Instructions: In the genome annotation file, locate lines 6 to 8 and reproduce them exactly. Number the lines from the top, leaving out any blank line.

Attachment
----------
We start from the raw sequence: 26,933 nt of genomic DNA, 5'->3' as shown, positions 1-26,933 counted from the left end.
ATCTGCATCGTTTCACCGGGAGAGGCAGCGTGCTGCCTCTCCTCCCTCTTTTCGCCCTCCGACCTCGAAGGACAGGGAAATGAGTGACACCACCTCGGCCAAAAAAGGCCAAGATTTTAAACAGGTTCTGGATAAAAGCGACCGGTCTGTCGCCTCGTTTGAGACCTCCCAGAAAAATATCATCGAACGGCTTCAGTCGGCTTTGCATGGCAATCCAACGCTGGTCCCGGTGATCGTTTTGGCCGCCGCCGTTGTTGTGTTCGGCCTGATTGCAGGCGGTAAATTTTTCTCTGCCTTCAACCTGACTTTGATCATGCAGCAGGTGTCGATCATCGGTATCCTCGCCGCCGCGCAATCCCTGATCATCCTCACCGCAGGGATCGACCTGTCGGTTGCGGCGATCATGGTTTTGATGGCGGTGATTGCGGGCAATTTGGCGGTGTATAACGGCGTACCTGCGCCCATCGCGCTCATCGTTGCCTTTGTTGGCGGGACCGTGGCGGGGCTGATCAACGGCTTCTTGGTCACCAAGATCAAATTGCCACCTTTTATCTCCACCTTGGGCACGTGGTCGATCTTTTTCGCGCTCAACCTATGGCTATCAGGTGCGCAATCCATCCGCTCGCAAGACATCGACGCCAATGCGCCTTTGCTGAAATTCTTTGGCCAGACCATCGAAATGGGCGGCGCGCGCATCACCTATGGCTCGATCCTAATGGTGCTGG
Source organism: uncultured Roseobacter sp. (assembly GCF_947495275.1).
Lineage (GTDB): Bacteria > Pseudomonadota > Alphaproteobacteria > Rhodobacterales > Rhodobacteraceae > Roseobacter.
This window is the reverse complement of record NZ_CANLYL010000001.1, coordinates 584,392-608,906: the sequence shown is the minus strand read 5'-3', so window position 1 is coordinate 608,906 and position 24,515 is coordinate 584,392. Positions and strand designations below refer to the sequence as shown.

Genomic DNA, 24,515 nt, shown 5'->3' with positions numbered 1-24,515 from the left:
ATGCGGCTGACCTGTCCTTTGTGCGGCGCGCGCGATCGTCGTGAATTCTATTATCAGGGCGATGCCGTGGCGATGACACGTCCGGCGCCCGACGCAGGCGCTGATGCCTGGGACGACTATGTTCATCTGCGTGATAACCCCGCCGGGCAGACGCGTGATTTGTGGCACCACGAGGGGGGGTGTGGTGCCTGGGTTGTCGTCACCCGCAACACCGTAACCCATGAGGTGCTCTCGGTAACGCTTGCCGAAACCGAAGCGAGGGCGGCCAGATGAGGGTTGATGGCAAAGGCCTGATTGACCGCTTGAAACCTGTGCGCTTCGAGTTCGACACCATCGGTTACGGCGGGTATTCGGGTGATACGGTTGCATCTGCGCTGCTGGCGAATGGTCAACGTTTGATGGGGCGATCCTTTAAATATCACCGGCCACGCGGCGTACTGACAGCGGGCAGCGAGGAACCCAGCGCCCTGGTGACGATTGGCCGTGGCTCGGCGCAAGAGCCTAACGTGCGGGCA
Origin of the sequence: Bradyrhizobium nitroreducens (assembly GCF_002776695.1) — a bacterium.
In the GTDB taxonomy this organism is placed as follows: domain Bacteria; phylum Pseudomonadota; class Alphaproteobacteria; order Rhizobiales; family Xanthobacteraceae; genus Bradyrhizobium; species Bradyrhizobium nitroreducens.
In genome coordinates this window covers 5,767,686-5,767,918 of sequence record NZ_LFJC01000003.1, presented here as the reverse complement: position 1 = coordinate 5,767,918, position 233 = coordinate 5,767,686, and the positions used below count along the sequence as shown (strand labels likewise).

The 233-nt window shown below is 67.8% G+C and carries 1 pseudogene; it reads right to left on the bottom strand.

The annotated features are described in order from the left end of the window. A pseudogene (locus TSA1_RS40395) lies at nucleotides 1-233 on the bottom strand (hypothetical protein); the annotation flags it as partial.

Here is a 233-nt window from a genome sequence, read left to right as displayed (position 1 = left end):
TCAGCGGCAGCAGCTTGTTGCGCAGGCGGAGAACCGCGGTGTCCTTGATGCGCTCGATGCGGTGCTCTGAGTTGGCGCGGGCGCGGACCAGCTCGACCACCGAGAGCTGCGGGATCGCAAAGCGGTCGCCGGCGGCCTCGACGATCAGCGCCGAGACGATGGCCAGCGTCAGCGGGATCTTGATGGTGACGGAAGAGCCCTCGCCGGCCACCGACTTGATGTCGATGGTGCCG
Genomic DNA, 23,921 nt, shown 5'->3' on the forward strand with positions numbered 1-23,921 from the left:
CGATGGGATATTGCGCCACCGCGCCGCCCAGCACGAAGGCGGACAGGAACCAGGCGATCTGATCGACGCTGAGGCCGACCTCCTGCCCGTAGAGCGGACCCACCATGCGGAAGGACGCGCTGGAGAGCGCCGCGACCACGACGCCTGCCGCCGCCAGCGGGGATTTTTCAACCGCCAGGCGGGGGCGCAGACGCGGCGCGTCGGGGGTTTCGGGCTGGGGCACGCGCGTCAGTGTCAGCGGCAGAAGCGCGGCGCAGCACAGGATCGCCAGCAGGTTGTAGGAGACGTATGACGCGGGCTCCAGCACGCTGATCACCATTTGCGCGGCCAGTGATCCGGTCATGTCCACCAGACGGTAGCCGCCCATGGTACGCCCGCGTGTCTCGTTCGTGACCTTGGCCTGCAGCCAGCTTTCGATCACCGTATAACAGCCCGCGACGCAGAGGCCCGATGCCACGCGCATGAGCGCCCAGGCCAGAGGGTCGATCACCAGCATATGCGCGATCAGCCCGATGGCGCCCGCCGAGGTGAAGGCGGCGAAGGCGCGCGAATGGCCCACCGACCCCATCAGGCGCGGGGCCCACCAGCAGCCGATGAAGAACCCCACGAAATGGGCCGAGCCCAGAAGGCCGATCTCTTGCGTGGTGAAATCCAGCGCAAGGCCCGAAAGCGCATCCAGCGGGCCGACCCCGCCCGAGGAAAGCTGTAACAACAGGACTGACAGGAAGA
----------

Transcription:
Genomic DNA, 24,515 nt, shown 5'->3' with positions numbered 1-24,515 from the left:
ATGCGGCTGACCTGTCCTTTGTGCGGCGCGCGCGATCGTCGTGAATTCTATTATCAGGGCGATGCCGTGGCGATGACACGTCCGGCGCCCGACGCAGGCGCTGATGCCTGGGACGACTATGTTCATCTGCGTGATAACCCCGCCGGGCAGACGCGTGATTTGTGGCACCACGAGGGGGGGTGTGGTGCCTGGGTTGTCGTCACCCGCAACACCGTAACCCATGAGGTGCTCTCGGTAACGCTTGCCGAAACCGAAGCGAGGGCGGCCAGATGAGGGTTGATGGCAAAGGCCTGATTGACCGCTTGAAACCTGTGCGCTTCGAGTTCGACACCATCGGTTACGGCGGGTATTCGGGTGATACGGTTGCATCTGCGCTGCTGGCGAATGGTCAACGTTTGATGGGGCGATCCTTTAAATATCACCGGCCACGCGGCGTACTGACAGCGGGCAGCGAGGAACCCAGCGCCCTGGTGACGATTGGCCGTGGCTCGGCGCAAGAGCCTAACGTGCGGGCA
Origin of the sequence: Bradyrhizobium nitroreducens (assembly GCF_002776695.1) — a bacterium.